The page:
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Sunday, January 14, 2018

Finding Jane Austen in Basingstoke

Although last year was amazing when it comes to all things Jane Austen, with plenty of Austenesque events taking place in different parts of southern England to celebrate Jane Austen 200, I didn't get round to much blogging as my time has been taken up by family commitments. I did, however, attend as many Jane Austen-related exhibitions as I could, the most recent ones being the Bodleian Library (Oxford), British Library (London) and Willis Museum (Basingstoke). 

I also visited Jane Austen's House on her birthday in December as there is always a wonderful ambience on that special day and there are usually a couple of new things on display. The highlight of the day for me was when my four-year-old daughter sang "Away In A Manger" accompanied by the old pianoforte in the drawing room!



In the autumn I returned to nearby Basingstoke to explore the old town and the various places familiar to Jane Austen. Of course I had to view the newly erected statue of Jane Austen in front of the Willis Museum in the Market Square. 




I thought the statue was perhaps somewhat smaller than her actual height would have been, Jane Austen being considered a tall woman at her time (taller than myself although I'm just 5"4!). That said, I was overwhelmed and proud finally to have a statue and a tribute to my favourite author in a place that was so familiar to her.




Basingstoke was the closest larger town to Steventon where Jane grew up. It is a place where she went shopping and attended her very first balls. The high street, Winchester Street (above), still retains some of its period feel, with a number of old buildings dotted here and there. At the time, the shopkeepers included 6 bakers, 4 butchers, 4 drapers, 2 wig makers, 2 grocers, 2 hatters and 1 ironmonger. In her letters, Jane mentions buying some fabric and ink here, and her father bought Jane's writing slope and bed in Basingstoke, too.




As I wrote in an earlier post, the site where Lloyds Bank (above) is now was where the Town Hall was situated in Jane Austen's days, and she attended balls here. Winter balls were held regularly on full moon dates, attended by the local gentry.




Another assembly room, mentioned in the same post, was in the Angel Inn, opposite the museum, which now houses Barclays Bank (above). We do not know for sure if the Austens attended balls here, but it is quite likely as it was very popular venue.





If you turn left and walk down the road, you come to The Red Lion (above), where coaches used to stop on their way to and from London. Perhaps Jane also stopped here on the way from visiting her brother, Edward, at Godmersham Park in Kent. 



On the other side of the Market Square, turning right, used to be another coaching inn, The Crown, where the Austens' carriage might also have stopped (above). Jane's father attended a Gentlemen's Club in this building. The space at the back is the old inn yard.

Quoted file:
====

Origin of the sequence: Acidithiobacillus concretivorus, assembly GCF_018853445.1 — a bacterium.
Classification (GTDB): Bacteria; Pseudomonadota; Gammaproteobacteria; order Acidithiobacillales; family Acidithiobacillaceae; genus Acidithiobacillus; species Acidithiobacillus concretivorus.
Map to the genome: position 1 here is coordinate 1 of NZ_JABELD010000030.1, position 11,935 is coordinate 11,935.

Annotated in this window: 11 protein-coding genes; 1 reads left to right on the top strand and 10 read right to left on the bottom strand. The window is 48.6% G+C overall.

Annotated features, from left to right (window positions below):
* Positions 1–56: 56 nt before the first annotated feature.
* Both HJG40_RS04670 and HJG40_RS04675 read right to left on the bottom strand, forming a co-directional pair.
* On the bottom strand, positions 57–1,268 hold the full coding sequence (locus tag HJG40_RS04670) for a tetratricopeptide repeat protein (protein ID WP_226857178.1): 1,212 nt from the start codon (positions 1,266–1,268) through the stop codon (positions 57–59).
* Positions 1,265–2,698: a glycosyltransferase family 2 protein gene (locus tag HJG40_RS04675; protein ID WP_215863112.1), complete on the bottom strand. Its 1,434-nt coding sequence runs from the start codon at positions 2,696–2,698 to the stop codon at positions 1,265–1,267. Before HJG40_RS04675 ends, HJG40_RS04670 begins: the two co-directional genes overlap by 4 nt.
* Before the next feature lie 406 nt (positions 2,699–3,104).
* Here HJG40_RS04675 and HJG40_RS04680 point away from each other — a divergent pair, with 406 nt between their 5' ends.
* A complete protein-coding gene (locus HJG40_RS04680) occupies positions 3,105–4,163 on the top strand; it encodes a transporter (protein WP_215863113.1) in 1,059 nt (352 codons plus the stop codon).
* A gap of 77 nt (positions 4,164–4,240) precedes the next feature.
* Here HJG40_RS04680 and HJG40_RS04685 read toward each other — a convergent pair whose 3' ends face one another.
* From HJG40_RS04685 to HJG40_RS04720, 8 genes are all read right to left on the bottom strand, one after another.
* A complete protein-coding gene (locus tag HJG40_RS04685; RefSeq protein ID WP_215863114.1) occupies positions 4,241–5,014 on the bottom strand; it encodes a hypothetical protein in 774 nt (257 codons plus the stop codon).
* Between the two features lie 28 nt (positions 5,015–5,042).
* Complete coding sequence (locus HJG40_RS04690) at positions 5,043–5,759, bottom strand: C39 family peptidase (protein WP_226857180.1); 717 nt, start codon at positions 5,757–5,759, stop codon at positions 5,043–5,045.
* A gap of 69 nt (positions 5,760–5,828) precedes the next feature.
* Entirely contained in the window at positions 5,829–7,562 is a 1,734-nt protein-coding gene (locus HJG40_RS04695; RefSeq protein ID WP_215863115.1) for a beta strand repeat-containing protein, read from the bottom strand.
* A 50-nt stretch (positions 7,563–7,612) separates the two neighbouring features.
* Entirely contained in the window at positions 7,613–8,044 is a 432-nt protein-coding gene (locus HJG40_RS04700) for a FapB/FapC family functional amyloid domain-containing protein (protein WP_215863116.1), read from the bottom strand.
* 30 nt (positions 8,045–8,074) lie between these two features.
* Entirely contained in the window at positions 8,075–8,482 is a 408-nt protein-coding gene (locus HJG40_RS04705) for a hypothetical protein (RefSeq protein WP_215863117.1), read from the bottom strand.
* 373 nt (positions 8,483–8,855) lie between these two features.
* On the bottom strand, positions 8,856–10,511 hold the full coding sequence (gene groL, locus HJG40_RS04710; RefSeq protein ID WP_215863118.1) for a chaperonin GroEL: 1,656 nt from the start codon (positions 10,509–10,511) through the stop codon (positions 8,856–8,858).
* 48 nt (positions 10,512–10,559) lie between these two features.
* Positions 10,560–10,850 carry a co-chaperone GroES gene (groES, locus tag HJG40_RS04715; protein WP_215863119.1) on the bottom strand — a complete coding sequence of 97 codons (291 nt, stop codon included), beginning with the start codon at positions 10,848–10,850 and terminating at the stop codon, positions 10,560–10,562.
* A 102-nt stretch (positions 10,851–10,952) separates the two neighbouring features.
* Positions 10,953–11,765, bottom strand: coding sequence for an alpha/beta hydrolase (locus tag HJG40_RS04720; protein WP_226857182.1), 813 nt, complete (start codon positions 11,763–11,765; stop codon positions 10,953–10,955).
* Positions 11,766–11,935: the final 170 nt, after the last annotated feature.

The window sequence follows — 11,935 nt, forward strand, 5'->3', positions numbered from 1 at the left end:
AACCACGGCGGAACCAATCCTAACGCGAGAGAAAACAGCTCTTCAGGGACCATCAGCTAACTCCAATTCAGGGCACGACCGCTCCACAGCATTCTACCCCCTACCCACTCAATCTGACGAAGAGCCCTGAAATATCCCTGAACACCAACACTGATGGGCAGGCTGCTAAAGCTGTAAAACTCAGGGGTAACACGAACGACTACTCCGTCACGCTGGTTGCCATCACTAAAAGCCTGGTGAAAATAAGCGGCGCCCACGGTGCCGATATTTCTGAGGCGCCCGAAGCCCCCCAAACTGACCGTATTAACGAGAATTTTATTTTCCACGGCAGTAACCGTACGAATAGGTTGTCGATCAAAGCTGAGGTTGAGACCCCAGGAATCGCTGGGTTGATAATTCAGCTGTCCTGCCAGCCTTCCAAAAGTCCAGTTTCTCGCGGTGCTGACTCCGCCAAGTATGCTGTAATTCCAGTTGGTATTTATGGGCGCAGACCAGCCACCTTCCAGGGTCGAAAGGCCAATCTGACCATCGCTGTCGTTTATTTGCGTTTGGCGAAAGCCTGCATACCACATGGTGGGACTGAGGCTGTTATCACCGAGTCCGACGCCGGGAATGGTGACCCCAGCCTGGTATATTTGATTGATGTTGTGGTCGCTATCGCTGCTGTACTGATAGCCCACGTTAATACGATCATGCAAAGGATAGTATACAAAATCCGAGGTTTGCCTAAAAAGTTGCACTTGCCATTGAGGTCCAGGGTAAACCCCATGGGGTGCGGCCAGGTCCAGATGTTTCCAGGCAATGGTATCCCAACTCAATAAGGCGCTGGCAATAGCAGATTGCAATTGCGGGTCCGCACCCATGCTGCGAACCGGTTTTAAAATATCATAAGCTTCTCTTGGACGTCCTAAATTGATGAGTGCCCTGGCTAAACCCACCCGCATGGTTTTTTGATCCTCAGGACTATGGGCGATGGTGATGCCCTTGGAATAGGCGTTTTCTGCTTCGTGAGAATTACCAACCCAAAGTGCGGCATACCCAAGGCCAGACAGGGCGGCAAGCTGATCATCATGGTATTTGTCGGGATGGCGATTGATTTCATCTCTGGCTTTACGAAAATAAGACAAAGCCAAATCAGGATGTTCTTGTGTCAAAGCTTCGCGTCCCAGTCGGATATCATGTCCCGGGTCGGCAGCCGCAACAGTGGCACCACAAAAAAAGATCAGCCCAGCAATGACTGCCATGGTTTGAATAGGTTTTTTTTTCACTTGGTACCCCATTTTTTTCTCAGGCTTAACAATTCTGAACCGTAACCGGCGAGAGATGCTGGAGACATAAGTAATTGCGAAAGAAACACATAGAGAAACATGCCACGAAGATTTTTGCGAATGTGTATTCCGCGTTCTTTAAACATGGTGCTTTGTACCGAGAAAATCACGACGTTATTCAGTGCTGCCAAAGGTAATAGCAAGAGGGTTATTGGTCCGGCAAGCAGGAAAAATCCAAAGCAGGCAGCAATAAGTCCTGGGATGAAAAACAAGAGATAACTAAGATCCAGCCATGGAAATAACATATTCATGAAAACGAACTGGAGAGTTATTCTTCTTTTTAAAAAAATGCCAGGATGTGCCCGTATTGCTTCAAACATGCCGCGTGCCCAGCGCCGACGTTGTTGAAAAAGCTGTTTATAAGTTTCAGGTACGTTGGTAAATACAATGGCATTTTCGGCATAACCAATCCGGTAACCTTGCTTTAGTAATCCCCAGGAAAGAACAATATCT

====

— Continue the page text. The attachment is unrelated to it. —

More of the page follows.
A narrow street from the inn yard leads into Cross Street.






This is where the Austens' doctor, John Lyford, lived. We do not know exactly which house he lived in, but it could have been one of these.




Going back to Winchester Street and past the Red Lion, you come towards War Memorial Park, which houses Goldings (above), a lovely mansion from the 1780s. Goldings was the home of the Russells, a prominent 18th century Basingstoke family who were friends of the Austens. The Appletree family moved into Goldings in the early 19th century and interestingly, their daughter, Eliza, was the lady who married Harris Bigg-Wither after he was turned down by Jane Austen after just an overnight's engagement. What a fascinating connection! Goldings now houses a register office.




Russell Park (now known as War Memorial Park) was laid out between 1788 and 1797 as private grounds to Goldings, on 6 acres of land. The park was then designed in English landscape style, and is a beautiful green space with some lovely, winding walks, belts of tall, old trees and a hexagonal brick temple. 



I had a lovely stroll around the park, which was basking in beautiful autumn sunshine. What a wonderful place to end my little excursion around Jane Austen's Basingstoke.

References:
Points of Interest - Jane Austen - Basingstoke Leaflet, published by the Basingstoke Heritage Society.


2 comments:

  1. Hi Anna. Happy New Year to you and your family. Your daughter is three. Wow. Time flies. I must admit I do not know Basingstoke. You have made me feel guilty and inspired me to think I must make an effort to go there. An excellent post. Good to read one of your posts again. Tony

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    1. Happy New Year, Tony, and thank you for your comment. I’m Not surprised that you haven’t ventured out to Basingstoke yet, as it isn’t a particularly exciting town - a mismatch of old and new really - but I enjoy walking around the tiny old town centre and the museum sometimes has some interesting exhibitions on (especially this year!). Very convenient as it is right behind the shopping centre next to the railway station (and the train journey from my town takes about 15 mins!).

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